Challenges and management issues in adults with cyanotic congenital heart disease

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7 Scopus citations


The case scenario presented above occurred 60 years ago. At the time the patient presented to Professor Paul Wood, whose seminal observation largely defined the Eisenmenger physiology.15 She was treated mostly with careful observation and given little more than cough suppressants and gentle oxygen supplementation in the short term. She received neither phlebotomy nor blood products. Her haemoptysis stabilised. Despite the risks of pregnancy, she fortunately carried the baby to term under careful observation and delivered vaginally. She was thereafter anticoagulated, and experienced no further haemoptysis. She died 50 years later at the age of 73 with her son at her side. Though her story is remarkable, it reminds us that cyanosis is not incompatible with meaningful life, and that physiological adaptations to cyanosis are more complicated than our current understanding of them. Although survivors of cyanotic heart disease are susceptible to multiorgan system complications, many can do well if important physiological compensations are left in balance.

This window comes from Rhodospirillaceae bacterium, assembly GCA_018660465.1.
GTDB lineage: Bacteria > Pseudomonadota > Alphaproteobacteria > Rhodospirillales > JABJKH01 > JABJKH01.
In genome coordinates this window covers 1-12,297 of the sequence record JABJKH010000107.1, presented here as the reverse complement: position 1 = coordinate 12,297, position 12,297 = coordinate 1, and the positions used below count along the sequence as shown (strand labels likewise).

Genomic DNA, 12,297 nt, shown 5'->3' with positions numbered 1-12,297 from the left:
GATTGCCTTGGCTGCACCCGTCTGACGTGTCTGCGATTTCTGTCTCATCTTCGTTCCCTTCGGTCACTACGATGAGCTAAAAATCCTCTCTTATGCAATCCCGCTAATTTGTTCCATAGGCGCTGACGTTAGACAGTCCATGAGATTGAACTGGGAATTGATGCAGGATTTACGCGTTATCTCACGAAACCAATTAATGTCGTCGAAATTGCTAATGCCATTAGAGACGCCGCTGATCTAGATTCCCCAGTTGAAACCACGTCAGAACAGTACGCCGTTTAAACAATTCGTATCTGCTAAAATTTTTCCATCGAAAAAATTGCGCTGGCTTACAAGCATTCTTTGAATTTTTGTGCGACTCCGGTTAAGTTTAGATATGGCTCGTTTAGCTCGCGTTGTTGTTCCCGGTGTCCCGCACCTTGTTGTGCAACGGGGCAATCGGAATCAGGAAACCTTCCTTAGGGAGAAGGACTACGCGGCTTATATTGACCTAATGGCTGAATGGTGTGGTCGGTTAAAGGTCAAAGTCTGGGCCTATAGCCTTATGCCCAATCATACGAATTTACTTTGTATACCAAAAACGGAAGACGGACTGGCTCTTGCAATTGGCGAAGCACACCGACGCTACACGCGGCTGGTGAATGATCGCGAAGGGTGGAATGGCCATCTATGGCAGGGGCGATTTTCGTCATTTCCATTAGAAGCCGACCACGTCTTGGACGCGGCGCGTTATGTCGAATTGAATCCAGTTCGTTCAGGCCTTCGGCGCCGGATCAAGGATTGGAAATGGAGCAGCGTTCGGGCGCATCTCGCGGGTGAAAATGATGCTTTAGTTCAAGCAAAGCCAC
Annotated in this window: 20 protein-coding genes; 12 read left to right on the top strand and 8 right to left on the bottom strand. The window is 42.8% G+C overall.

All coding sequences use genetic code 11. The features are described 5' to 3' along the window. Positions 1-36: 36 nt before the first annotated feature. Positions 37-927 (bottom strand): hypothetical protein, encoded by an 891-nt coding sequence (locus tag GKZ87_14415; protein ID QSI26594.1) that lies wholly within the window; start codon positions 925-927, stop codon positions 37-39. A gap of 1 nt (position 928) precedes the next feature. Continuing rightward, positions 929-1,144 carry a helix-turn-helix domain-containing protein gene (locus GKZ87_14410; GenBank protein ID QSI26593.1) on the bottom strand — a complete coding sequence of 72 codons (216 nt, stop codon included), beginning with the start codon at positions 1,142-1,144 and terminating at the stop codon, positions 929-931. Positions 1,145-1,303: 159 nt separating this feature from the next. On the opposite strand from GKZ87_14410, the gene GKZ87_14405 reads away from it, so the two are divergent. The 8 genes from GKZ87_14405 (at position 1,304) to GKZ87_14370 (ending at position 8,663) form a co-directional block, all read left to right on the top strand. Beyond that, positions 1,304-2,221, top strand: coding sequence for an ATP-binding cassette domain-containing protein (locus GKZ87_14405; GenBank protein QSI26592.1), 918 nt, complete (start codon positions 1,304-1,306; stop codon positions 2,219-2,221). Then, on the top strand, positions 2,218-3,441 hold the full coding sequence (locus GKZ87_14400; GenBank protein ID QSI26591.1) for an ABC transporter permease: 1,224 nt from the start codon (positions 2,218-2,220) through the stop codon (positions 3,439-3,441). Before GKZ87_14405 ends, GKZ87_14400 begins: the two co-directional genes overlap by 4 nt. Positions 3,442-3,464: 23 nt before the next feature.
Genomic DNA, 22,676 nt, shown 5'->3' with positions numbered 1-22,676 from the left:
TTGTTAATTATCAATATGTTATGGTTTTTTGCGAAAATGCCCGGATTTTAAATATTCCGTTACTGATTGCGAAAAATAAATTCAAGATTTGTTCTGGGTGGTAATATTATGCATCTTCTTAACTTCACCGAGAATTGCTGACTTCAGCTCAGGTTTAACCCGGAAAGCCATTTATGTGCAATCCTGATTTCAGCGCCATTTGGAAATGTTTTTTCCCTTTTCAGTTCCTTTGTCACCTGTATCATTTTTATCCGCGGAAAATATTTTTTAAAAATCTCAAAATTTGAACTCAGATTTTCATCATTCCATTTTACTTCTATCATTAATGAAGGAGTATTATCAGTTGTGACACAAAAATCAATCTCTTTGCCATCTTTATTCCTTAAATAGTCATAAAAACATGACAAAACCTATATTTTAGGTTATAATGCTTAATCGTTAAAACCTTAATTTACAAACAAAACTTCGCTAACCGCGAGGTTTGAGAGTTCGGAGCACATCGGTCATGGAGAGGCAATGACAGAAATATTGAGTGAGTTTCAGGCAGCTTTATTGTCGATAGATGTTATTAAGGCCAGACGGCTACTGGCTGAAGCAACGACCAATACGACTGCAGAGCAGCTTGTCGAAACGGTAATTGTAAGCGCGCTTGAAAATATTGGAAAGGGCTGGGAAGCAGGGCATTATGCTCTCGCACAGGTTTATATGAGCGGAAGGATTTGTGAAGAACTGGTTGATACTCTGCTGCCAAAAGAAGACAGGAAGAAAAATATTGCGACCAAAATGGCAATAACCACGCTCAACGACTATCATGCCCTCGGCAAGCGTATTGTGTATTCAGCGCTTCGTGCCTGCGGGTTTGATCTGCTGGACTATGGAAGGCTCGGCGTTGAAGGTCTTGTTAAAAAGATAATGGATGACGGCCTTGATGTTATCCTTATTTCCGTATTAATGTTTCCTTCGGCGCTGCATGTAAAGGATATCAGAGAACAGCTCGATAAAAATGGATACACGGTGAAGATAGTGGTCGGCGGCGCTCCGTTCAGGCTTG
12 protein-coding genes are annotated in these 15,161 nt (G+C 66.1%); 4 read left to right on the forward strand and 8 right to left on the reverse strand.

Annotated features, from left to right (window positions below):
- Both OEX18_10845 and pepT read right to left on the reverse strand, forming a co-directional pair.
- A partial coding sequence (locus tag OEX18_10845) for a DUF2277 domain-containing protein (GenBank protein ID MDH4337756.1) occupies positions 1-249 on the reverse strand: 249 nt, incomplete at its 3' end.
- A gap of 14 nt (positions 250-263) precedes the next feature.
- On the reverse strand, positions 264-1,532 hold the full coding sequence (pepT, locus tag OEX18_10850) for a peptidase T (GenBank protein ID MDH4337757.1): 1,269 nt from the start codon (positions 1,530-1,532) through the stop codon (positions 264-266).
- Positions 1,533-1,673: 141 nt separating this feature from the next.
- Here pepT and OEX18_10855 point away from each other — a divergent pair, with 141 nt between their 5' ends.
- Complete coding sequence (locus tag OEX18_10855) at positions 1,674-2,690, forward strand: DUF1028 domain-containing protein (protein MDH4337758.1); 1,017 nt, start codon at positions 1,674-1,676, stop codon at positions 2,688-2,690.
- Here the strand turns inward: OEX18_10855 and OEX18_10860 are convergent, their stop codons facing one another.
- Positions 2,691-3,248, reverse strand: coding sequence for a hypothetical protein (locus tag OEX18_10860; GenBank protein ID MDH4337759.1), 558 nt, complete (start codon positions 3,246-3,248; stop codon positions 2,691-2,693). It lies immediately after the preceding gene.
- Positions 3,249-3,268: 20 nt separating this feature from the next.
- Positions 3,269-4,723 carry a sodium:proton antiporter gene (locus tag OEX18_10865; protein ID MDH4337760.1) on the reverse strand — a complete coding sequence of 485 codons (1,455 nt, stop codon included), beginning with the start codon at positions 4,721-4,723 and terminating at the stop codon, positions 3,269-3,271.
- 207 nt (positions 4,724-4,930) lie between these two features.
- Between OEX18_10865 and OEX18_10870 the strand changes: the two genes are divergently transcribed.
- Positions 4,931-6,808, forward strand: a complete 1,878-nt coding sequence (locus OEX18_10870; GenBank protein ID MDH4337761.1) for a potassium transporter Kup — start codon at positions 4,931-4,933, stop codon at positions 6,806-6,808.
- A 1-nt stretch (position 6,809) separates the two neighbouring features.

Original languageEnglish (US)
Pages (from-to)720-725
Number of pages6
Issue number9
StatePublished - May 1 2016

ASJC Scopus subject areas

  • Cardiology and Cardiovascular Medicine


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